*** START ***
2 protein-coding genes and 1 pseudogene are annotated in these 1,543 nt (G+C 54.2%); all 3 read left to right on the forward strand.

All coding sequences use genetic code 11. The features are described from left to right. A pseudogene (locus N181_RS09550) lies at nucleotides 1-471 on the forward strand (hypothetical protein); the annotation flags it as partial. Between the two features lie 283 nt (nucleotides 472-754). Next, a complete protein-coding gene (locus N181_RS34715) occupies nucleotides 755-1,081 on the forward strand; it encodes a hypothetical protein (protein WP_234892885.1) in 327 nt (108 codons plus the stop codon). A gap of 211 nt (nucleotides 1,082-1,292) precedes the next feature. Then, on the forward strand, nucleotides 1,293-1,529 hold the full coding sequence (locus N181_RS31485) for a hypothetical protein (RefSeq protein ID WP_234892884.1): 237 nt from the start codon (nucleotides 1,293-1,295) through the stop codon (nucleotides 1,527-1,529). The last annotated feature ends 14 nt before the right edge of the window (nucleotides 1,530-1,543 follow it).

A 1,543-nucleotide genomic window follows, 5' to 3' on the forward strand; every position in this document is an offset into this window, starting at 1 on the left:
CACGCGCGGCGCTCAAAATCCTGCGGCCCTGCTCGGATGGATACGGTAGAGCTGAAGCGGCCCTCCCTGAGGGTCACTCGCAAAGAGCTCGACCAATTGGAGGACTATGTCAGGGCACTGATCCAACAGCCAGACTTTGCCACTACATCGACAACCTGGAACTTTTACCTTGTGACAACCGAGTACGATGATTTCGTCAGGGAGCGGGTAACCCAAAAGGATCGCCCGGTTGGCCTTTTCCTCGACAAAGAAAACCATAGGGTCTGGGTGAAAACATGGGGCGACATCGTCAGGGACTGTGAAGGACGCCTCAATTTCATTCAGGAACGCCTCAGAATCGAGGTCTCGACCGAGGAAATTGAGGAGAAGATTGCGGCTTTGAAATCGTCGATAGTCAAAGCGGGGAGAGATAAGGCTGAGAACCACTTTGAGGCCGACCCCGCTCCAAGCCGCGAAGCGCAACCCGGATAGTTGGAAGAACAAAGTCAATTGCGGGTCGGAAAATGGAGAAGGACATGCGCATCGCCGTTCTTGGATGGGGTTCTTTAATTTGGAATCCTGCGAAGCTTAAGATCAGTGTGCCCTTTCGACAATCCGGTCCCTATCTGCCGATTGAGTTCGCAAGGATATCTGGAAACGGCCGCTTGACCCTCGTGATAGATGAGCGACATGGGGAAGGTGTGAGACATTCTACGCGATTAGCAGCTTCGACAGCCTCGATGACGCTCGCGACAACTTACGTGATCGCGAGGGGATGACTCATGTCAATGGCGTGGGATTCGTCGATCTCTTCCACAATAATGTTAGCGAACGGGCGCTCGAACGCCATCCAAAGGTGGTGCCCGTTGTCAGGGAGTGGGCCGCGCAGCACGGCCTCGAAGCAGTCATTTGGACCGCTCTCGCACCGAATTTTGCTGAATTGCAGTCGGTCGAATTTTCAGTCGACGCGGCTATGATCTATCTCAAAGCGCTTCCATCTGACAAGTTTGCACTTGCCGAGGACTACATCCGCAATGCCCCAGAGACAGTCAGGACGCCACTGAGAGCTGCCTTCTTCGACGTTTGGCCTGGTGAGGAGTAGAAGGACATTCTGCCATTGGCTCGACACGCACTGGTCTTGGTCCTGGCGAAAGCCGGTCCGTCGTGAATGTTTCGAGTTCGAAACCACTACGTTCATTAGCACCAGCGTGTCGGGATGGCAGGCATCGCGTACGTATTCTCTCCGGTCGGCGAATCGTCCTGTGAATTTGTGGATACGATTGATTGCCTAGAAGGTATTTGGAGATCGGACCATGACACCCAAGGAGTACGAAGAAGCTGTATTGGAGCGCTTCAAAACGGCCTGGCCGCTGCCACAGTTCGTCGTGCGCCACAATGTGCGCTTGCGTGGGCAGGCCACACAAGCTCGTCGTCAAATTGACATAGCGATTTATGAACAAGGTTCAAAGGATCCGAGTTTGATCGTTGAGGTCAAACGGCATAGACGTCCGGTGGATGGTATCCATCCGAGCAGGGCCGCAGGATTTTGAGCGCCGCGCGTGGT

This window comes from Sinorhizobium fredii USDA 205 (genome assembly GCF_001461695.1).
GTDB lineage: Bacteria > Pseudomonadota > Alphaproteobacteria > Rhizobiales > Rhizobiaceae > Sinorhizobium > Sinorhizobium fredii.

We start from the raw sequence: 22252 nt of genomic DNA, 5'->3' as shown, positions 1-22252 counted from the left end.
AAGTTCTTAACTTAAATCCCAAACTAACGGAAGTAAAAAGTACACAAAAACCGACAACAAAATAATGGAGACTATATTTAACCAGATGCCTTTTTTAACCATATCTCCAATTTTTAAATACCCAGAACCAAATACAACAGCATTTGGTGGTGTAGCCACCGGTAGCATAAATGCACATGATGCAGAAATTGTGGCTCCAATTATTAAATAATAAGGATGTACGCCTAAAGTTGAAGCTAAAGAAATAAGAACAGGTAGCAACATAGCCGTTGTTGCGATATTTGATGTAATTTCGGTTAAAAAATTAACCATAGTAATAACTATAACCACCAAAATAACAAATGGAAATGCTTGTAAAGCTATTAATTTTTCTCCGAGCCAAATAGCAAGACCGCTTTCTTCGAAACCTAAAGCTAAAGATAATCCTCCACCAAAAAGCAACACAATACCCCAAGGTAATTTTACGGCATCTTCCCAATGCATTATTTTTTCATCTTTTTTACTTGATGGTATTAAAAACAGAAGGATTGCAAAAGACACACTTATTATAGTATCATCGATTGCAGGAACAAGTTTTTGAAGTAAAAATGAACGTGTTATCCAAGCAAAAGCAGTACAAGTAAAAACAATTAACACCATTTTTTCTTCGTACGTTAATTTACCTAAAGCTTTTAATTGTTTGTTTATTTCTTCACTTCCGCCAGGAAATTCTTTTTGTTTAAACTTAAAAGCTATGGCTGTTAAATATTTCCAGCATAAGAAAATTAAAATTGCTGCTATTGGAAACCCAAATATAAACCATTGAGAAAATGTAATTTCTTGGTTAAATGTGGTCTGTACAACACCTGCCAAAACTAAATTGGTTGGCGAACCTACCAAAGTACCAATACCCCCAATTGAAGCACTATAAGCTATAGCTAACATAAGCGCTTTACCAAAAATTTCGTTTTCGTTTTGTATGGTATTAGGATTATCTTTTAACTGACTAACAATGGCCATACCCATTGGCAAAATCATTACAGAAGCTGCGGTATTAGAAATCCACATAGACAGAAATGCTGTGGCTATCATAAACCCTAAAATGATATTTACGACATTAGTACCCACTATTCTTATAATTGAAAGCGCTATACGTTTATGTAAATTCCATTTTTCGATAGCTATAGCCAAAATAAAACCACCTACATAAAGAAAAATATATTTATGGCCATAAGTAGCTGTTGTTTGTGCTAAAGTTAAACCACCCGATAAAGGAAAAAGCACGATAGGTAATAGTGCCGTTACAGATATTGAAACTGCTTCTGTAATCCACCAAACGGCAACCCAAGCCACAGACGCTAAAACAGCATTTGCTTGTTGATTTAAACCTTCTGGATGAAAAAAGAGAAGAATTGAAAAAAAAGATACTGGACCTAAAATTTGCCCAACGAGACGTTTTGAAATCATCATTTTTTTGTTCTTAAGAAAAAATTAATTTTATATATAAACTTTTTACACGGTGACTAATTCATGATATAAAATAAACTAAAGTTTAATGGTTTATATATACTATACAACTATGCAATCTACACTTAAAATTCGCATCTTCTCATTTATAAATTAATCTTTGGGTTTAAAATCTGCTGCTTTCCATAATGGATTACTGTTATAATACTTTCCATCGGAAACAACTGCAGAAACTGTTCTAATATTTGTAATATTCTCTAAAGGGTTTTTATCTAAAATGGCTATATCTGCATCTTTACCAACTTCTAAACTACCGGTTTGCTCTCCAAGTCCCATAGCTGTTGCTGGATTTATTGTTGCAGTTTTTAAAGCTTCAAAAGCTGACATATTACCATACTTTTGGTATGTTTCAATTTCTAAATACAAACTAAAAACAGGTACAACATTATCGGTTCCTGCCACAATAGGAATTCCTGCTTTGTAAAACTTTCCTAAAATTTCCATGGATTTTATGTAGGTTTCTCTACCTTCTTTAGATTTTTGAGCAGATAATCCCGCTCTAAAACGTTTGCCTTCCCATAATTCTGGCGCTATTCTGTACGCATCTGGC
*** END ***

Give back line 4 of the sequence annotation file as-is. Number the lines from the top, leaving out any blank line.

CACGCGCGGCGCTCAAAATCCTGCGGCCCTGCTCGGATGGATACGGTAGAGCTGAAGCGGCCCTCCCTGAGGGTCACTCGCAAAGAGCTCGACCAATTGGAGGACTATGTCAGGGCACTGATCCAACAGCCAGACTTTGCCACTACATCGACAACCTGGAACTTTTACCTTGTGACAACCGAGTACGATGATTTCGTCAGGGAGCGGGTAACCCAAAAGGATCGCCCGGTTGGCCTTTTCCTCGACAAAGAAAACCATAGGGTCTGGGTGAAAACATGGGGCGACATCGTCAGGGACTGTGAAGGACGCCTCAATTTCATTCAGGAACGCCTCAGAATCGAGGTCTCGACCGAGGAAATTGAGGAGAAGATTGCGGCTTTGAAATCGTCGATAGTCAAAGCGGGGAGAGATAAGGCTGAGAACCACTTTGAGGCCGACCCCGCTCCAAGCCGCGAAGCGCAACCCGGATAGTTGGAAGAACAAAGTCAATTGCGGGTCGGAAAATGGAGAAGGACATGCGCATCGCCGTTCTTGGATGGGGTTCTTTAATTTGGAATCCTGCGAAGCTTAAGATCAGTGTGCCCTTTCGACAATCCGGTCCCTATCTGCCGATTGAGTTCGCAAGGATATCTGGAAACGGCCGCTTGACCCTCGTGATAGATGAGCGACATGGGGAAGGTGTGAGACATTCTACGCGATTAGCAGCTTCGACAGCCTCGATGACGCTCGCGACAACTTACGTGATCGCGAGGGGATGACTCATGTCAATGGCGTGGGATTCGTCGATCTCTTCCACAATAATGTTAGCGAACGGGCGCTCGAACGCCATCCAAAGGTGGTGCCCGTTGTCAGGGAGTGGGCCGCGCAGCACGGCCTCGAAGCAGTCATTTGGACCGCTCTCGCACCGAATTTTGCTGAATTGCAGTCGGTCGAATTTTCAGTCGACGCGGCTATGATCTATCTCAAAGCGCTTCCATCTGACAAGTTTGCACTTGCCGAGGACTACATCCGCAATGCCCCAGAGACAGTCAGGACGCCACTGAGAGCTGCCTTCTTCGACGTTTGGCCTGGTGAGGAGTAGAAGGACATTCTGCCATTGGCTCGACACGCACTGGTCTTGGTCCTGGCGAAAGCCGGTCCGTCGTGAATGTTTCGAGTTCGAAACCACTACGTTCATTAGCACCAGCGTGTCGGGATGGCAGGCATCGCGTACGTATTCTCTCCGGTCGGCGAATCGTCCTGTGAATTTGTGGATACGATTGATTGCCTAGAAGGTATTTGGAGATCGGACCATGACACCCAAGGAGTACGAAGAAGCTGTATTGGAGCGCTTCAAAACGGCCTGGCCGCTGCCACAGTTCGTCGTGCGCCACAATGTGCGCTTGCGTGGGCAGGCCACACAAGCTCGTCGTCAAATTGACATAGCGATTTATGAACAAGGTTCAAAGGATCCGAGTTTGATCGTTGAGGTCAAACGGCATAGACGTCCGGTGGATGGTATCCATCCGAGCAGGGCCGCAGGATTTTGAGCGCCGCGCGTGGT